little better. But it's the older white man who's king," said Timothy
Burgess of The Domain Group, a Seattle-based ad firm. He thinks it's
because people associate him with urban rescue missions.

Randy Brewer, vice president of Grizzard Advertising in Los Angeles, said
focus groups found old black men second in effectiveness, though their
facial details can be difficult to see in black and white newspaper ads.
Least effective are young men, especially when pictured holding "Will Work
for Food" signs.

"The attitude of the responder is, "He can go get a job. He doesn't need my
help,' " Brewer said.

Giff Claiborne of the Los Angeles Rescue Mission has developed a national
reputation marketing rescue missions, and he dismisses the theory that old
white men always work best. Still, he acknowledged that most of the Los
Angeles Mission's holiday pictures feature them.

Countless variables come into play with an ad's effectiveness, Claiborne
said. One of the most effective newspaper ads he ever saw happened to be
positioned near a picture of Cher.

"Maybe we should try to use Cher in our ads," he suggested.

St. Petersburg's St. Vincent de Paul Society does not use a national
advertising company, but places newspaper ads with a photo of a woman with
a child digging in a trash bin. Executive Director Lola Walker said the
people pictured were an ad agency employee and her daughter who had donated
their services.

For years, Metropolitan Ministries insisted that only photos of actual
clients be used in its fund-raising pitches. This year, the 27-year-old
ministry started supplementing its own photos with a newspaper campaign
almost identical to the Tampa and St. Petersburg city missions.

The ad notes it takes just $1.79 for a Thanksgiving dinner and pictures a
bearded, well-worn face sipping from a foam cup. Ministry leaders don't
know who the man is, but their advertising company, Grizzard Advertising,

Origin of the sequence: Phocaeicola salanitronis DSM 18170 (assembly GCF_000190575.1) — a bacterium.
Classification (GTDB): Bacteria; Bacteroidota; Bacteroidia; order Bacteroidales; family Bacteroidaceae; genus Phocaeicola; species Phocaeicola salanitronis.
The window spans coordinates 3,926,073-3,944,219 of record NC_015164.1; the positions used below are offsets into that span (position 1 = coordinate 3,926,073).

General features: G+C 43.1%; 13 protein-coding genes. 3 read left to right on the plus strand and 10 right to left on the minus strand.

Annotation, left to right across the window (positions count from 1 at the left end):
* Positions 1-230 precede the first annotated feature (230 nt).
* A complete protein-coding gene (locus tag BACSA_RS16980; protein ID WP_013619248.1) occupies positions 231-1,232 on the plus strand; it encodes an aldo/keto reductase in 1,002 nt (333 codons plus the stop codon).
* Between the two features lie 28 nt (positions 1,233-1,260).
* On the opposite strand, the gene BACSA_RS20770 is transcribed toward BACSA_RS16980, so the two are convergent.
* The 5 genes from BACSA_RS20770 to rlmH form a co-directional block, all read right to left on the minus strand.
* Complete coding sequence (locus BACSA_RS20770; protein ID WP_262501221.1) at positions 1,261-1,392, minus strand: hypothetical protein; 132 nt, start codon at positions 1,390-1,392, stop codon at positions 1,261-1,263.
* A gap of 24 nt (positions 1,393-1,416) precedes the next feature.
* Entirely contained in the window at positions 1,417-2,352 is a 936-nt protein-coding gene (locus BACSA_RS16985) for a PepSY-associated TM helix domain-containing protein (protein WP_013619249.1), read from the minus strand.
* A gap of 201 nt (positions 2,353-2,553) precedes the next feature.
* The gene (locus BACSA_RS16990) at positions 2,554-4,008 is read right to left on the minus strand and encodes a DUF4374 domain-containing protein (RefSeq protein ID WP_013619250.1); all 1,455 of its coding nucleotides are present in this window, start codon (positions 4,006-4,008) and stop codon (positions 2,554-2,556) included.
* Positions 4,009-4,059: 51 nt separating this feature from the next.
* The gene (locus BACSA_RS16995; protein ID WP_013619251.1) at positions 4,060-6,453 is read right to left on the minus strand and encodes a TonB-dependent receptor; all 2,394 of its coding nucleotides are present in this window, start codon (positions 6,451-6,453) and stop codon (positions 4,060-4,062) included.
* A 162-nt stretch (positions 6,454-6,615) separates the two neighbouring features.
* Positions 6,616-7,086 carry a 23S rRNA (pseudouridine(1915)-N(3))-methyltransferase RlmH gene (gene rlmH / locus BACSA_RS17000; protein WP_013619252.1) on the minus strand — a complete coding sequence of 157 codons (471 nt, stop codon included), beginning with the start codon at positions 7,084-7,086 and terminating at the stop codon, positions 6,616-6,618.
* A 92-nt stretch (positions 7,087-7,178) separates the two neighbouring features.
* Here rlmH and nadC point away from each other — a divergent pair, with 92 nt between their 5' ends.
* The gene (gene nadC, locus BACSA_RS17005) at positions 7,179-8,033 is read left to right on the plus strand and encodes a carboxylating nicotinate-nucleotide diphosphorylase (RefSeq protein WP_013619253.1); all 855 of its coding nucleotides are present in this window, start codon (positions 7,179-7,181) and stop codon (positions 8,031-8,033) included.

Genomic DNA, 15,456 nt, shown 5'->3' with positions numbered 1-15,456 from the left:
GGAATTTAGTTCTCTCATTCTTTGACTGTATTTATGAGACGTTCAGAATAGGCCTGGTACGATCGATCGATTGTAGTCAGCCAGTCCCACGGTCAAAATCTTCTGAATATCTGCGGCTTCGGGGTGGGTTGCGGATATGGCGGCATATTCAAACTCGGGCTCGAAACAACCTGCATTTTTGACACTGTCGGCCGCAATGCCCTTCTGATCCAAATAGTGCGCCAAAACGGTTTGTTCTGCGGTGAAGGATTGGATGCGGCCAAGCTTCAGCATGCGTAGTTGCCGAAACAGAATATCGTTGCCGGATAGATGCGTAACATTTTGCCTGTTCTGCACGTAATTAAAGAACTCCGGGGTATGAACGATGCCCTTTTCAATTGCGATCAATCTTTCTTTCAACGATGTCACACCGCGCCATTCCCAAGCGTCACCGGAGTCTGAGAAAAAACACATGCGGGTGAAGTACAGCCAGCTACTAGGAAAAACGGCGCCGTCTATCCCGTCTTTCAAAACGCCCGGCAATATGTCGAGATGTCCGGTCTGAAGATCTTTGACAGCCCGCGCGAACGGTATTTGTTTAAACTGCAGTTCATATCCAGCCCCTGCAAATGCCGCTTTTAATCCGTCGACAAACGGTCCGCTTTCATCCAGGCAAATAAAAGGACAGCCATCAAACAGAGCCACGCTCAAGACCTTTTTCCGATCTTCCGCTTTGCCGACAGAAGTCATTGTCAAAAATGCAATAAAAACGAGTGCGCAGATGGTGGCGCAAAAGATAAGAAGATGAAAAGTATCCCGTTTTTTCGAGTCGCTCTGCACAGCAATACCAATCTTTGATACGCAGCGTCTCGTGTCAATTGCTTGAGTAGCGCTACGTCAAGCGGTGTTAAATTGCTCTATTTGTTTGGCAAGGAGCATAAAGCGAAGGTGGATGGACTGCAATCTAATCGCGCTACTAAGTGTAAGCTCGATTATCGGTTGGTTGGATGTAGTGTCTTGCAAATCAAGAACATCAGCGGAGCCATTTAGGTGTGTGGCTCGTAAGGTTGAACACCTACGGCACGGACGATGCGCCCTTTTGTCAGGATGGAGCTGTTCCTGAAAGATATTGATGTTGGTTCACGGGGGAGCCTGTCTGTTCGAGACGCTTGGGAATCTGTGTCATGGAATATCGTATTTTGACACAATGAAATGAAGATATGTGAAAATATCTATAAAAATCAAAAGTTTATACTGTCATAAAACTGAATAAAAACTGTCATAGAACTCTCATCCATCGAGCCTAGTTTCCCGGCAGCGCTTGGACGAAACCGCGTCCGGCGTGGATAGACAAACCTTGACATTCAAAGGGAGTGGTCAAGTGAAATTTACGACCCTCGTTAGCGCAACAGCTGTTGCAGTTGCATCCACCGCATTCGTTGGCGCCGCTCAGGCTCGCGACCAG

assures them he was a needy client somewhere.

Curiously, the St. Petersburg and Tampa missions say their full
Thanksgiving meals cost $1.57 -- 22 cents less than Metropolitan
Ministries. It's not that one offers white meat, the other dark. The
figures come from two different ad agencies, which say the calculations
stem from surveys of dozens of rescue missions.

The holiday-meal pitch is repeated across the country by non-profit groups,
and it raises eyebrows among watchdogs.

"It's a feel-good appeal because people like the idea that my single
donation will let somebody have a turkey dinner," said Daniel Borochoff,
president of the American Institute of Philanthropy. "They have these ads
appear during the holiday time for the holiday meal, but when you look at
it, most of the food is getting donated. Usually, that's not really what
they need most of the money for. Most of the money is going for general
program services throughout the year."

The ads for Metropolitan Ministries and the Tampa and St. Petersburg
missions focus on holiday meals, but also mention other services.

For cash-strapped programs trying to serve the homeless, the trick is to
pull in the most donations without blurring ethical lines. Many missions
show a wide array of clients in their fund-raising pitches, even as the
conventional marketing wisdom pushes the tried-and-true old man.

"The question is, "Are we attempting to educate people or are we attempting
to emote response and emotion that gets people to participate?' " asked
Brewer of Grizzard. "These groups do not have a lot of money to spend on
advertising, and it's important that they stretch their dollars."